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Last week, I caused a minor controversy when Huffington Post “fired” me as a blogger for helping a group of construction workers disrupt the Mortgage Bankers Association conference in Washington D.C. (I put “fired” in quotation marks because I, like the majority of people who blog for the site, was never compensated for my years of writing for the website, nor did I ever sign a contract for the privilege of doing so.)
My actions have raised legitimate questions about journalistic ethics. But perhaps we should also ask questions about the twin crises of the labor movement and labor journalism.
I received media accreditation for the conference based on my Huffington Post status, and then shared my accreditation with a union leader in order to help him gain access to this event. Workers demanded to know why Pulte Group’s vice chairwoman was leading the summit and how her company obtained $900 million in bailout funds in 2009. Union workers say no jobs were created with that money. Because the conference was disrupted, The Wall Street Journal, CNBC — and even the Huffington Post! — ran stories on the unionists’ criticism of Pulte Group.
Was helping union workers disrupt a conference of bankers an ethical thing for a journalist to do? Maybe not; I directly assisted activists. In my view, though, it’s unethical for publications like the Huffington Post to not have a single full-time labor reporter and for corporate media to routinely ignore workers’ struggles. Outside of the New York Times, the Wall Street Journal and In These Times, no U.S. media — including the independent “progressive” press — regularly cover the labor movement.
Why are the struggles of workers so rarely covered by mainstream journalists? The celebrated polemical Rolling Stone writer Matt Taibbi wrote a whole book entitled Griftopia: Bubble Machines, Vampire Squids, and the Long Con That is Breaking America. After reading it, you would think that the collapse of the American economy occurred because Wall Street had robbed Americans of their assets during the Internet and housing bubbles. What Taibbi fails to note is that Americans only went on a credit binge because their wages (on average) had been declining for decades.
Peter Goodman, the Huffington editor and former New York Times reporter who fired me, has also missed the role that the decline of collective bargaining has played in the economic crisis. Goodman wrote a piece in November titled “Corporate Profits Hit New Records, but Workers Still Struggling,” in which he laments that corporate profits were soaring, but workers were struggling to bring home the “quality paychecks” so necessary for a real economic recovery. He failed to report that the reason workers could not bring a home a fair share of profit is that very few can engage in collective bargaining since private sector union membership has dropped to 6.9% — its lowest level in over 70 years.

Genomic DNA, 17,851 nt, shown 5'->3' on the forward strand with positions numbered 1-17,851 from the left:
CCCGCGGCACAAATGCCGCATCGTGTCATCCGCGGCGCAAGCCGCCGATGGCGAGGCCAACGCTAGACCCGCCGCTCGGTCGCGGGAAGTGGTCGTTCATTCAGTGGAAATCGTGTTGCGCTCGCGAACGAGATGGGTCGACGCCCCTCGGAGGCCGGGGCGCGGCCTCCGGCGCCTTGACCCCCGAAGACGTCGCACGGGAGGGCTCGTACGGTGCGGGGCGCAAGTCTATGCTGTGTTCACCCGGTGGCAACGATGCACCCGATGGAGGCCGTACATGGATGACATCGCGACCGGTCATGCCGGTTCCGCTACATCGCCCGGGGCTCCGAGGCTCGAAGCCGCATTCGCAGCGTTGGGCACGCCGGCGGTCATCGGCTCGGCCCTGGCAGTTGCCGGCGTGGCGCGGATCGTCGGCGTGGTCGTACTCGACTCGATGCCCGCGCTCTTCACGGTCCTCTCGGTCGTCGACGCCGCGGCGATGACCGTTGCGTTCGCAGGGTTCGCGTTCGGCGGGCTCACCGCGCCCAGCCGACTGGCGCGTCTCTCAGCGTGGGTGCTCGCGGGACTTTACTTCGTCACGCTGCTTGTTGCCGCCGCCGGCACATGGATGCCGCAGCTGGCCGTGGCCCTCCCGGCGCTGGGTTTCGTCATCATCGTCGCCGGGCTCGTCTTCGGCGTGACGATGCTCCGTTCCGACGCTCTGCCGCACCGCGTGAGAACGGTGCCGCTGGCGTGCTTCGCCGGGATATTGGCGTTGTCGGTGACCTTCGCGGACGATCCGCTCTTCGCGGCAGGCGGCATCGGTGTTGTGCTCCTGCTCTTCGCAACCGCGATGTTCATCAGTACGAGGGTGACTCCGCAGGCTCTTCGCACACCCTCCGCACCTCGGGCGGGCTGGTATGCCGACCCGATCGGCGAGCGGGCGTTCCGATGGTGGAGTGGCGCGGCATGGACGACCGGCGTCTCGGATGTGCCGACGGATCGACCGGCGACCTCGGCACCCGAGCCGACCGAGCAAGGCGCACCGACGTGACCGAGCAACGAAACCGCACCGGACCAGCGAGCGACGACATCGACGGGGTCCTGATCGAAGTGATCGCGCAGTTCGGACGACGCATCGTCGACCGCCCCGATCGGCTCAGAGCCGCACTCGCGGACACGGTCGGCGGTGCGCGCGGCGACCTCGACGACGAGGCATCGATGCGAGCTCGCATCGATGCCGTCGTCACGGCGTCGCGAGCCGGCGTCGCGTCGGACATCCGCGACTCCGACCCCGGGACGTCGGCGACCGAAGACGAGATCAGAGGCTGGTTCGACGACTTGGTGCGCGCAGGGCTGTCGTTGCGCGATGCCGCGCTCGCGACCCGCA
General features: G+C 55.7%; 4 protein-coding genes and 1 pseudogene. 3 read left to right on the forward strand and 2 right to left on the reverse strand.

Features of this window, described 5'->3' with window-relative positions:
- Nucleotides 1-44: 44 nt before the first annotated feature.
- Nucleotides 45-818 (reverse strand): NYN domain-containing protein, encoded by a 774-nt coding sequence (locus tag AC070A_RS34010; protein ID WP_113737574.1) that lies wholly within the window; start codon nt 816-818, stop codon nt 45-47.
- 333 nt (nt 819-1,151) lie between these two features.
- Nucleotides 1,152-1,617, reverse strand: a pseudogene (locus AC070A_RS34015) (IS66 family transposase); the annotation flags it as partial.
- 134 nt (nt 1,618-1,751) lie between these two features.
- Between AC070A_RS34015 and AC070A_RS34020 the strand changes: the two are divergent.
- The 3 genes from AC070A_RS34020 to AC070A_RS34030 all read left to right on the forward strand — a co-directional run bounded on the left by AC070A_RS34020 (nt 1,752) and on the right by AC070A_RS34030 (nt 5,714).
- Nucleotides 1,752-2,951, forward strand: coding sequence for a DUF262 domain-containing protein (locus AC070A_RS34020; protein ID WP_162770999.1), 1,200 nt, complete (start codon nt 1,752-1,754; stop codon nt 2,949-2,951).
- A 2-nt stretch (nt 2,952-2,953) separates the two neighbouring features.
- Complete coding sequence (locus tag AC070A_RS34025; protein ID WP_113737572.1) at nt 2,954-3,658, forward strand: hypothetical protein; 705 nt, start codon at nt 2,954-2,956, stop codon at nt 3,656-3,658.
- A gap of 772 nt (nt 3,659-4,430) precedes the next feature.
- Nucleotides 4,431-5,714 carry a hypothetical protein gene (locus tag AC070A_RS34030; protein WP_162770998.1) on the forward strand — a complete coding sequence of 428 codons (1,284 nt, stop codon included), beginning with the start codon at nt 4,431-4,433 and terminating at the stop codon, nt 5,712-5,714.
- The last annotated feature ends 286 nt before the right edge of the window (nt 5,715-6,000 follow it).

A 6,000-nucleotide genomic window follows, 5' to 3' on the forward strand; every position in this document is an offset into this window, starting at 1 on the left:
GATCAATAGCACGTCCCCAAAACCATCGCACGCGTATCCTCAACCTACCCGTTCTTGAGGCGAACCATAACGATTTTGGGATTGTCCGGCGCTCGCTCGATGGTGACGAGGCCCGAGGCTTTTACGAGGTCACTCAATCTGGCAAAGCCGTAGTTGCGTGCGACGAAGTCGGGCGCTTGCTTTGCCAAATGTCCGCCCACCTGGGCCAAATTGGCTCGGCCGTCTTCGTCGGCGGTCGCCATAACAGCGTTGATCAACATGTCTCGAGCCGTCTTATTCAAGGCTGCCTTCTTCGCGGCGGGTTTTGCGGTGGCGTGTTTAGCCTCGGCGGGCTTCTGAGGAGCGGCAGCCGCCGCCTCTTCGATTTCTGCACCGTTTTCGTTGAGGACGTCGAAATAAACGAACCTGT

Coverage of workers’ declining standards in most media typically paints workers as meek and incapable of doing things. Liberals often call on the government to do something to help workers, but miss the point that workers can act to change their situation by improving their own workplaces.
Why is it that so many well-intentioned writers miss this important point? Perhaps because the corporate owners of publications have completely eliminated their labor journalists. But even nonprofit so-called “progressive” publications like the Nation, American Prospect, and Mother Jones regularly cover gay rights, foreign policy, media policy, etc., but mostly overlook labor stories.
Why? One reason is that many journalists have little or no familiarity with organized labor or labor struggles, and are unfamiliar with what can be achieved through organizing and solidarity actions. Journalists tend not to see strikes and lockouts as national struggles about corporate power, since strikes in most industries typically occur only as part of a specific contract. Local strikes, however, tend to have bigger implications: If a company wins concessions from workers, other bosses in the industry may see it as an opportunity to go on the offensive.
Journalists also tend to see stories about workers getting screwed over by evil corporations as cliched, lacking in “news value.” They also tend to view workers’ struggles, which are often unsuccessful, as boring compared with grandiose debates by elite think tank policy wonks. In other words, journalists spend a lot of time relaying the thoughts of elite opinion-makers who offer top-down solutions.
By failing to cover labor struggles and presenting workers merely as victims, the vast majority of U.S. media outlets and their reporters and editors are doing the nation a great disservice. Workers will feel more inspired to organize in their workplace and communities when they see more positive stories about the labor movement appearing in publications they read regularly — or at least stories that show workers acting collectively to control and improve their lives.
Such inspiration is needed on a grand scale in order to rebuild the labor movement. The U.S. economy will never be nursed back to health until we restore the power of the labor movement. Otherwise, workers will never receive a fair piece of the corporate profits they generate.
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